Talking about our reproductive health can help end the taboos and stigma around sex and contraception.
Past patterns and emerging evidence suggest we are going to see a COVID Baby Bust. After all, it’s hard to think about having another child when you are worried about taking care of the child you already have.
But how long will it last and how big will it be?
Dr. Sophia Yen, co-founder & CEO of Pandia Health, discusses her experiences as the founder of a women-led, doctor-led birth control delivery service.
In honor of #ThxBirthControl Day, Ms. magazine sat down with Dr. Gillian Sealy, Dr. Megan Stubbs and Dr. Staci Tanouye to chat about birth control, why it matters, how it can be used for much more than controlling pregnancy, and more.
On Thanks, Birth Control Day, we give thanks for the many opportunities birth control has and continues to make possible for women, families and society since the Supreme Court made it legal for married women in 1965 and all women in 1972.
Until we start treating health care as a human right, we’ll continue to struggle to achieve equality and reproductive freedom.
Sexual and reproductive health advocates need to hold the Biden-Harris administration and congressional lawmakers accountable to undo the harms of the last four years, push for progressive and equitable policies, and make 2021 a turning point for sexual and reproductive health, rights and justice.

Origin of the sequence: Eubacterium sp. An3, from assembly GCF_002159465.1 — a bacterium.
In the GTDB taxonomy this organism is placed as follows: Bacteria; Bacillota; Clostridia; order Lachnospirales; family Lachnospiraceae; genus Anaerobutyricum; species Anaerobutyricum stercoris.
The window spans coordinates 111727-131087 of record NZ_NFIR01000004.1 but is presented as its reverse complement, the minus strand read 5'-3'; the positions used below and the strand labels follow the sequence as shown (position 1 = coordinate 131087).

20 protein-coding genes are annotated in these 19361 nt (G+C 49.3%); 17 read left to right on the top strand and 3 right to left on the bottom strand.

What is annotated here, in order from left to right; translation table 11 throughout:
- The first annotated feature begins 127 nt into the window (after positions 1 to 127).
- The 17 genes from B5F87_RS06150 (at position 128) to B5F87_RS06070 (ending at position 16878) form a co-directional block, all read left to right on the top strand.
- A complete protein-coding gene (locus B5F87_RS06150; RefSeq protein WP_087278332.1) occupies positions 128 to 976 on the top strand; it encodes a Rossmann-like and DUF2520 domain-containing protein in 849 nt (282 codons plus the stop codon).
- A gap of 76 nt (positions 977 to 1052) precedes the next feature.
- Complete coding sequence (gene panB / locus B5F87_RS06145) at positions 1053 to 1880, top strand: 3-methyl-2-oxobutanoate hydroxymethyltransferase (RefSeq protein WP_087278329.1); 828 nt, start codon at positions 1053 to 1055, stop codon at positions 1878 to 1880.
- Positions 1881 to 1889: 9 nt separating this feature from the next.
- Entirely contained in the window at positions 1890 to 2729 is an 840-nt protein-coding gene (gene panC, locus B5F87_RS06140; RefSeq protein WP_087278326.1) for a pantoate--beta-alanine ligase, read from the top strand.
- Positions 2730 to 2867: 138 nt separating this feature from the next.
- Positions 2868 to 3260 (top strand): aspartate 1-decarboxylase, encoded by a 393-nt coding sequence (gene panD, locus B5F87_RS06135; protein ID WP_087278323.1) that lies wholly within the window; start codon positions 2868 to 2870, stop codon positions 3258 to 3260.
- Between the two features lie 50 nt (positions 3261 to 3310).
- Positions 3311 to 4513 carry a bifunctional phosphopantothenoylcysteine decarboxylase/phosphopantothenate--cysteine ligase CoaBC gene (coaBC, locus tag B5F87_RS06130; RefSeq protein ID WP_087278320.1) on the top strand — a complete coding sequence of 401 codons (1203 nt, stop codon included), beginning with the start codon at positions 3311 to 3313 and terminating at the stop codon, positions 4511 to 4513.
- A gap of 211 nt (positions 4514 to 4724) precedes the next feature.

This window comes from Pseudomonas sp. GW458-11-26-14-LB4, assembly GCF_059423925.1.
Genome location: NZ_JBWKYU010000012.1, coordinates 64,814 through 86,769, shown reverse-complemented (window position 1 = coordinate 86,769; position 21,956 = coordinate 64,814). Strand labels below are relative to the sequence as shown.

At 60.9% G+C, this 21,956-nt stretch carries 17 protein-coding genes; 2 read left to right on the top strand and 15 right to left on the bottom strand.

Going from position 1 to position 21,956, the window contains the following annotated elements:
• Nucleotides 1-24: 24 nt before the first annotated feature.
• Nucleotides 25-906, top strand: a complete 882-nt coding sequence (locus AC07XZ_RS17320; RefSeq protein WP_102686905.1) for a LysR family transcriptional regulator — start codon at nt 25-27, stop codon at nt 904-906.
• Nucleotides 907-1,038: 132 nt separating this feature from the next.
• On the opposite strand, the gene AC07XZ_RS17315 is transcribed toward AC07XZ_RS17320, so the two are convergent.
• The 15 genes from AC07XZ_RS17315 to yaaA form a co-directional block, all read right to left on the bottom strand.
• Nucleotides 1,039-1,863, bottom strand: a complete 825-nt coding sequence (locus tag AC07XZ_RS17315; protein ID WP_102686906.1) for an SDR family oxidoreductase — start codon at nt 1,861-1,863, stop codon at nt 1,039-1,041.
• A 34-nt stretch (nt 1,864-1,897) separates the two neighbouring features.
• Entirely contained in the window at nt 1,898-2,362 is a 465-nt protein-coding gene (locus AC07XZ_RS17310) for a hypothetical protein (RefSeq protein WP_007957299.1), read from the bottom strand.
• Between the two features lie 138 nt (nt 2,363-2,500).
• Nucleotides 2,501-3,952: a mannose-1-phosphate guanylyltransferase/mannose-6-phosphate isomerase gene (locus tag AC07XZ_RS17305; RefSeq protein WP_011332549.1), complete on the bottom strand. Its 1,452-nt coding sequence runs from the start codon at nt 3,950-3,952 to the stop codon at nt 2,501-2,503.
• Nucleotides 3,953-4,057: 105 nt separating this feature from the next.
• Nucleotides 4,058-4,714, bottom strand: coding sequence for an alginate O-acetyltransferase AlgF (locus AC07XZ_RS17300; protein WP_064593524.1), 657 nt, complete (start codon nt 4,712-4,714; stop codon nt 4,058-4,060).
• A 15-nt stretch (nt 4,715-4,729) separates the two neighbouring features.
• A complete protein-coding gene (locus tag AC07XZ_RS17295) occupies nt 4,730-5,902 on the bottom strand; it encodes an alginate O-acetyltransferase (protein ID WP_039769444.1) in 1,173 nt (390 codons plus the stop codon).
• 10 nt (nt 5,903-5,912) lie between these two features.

People of all faiths and religions want, need and use reproductive health care services—including access to abortion and contraception.
With the Affordable Care Act in the crosshairs at the Supreme Court, it behooves all of us to consider contraception and planned pregnancy a national concern. Men benefit, too.
We can save billions of dollars and increase the quality of lives by supporting birth control access through the ACA.
Current protections against sterilization without knowledge and consent are not working. One solution: Revise the consent form to acknowledge the historical trauma associated with forced sterilization.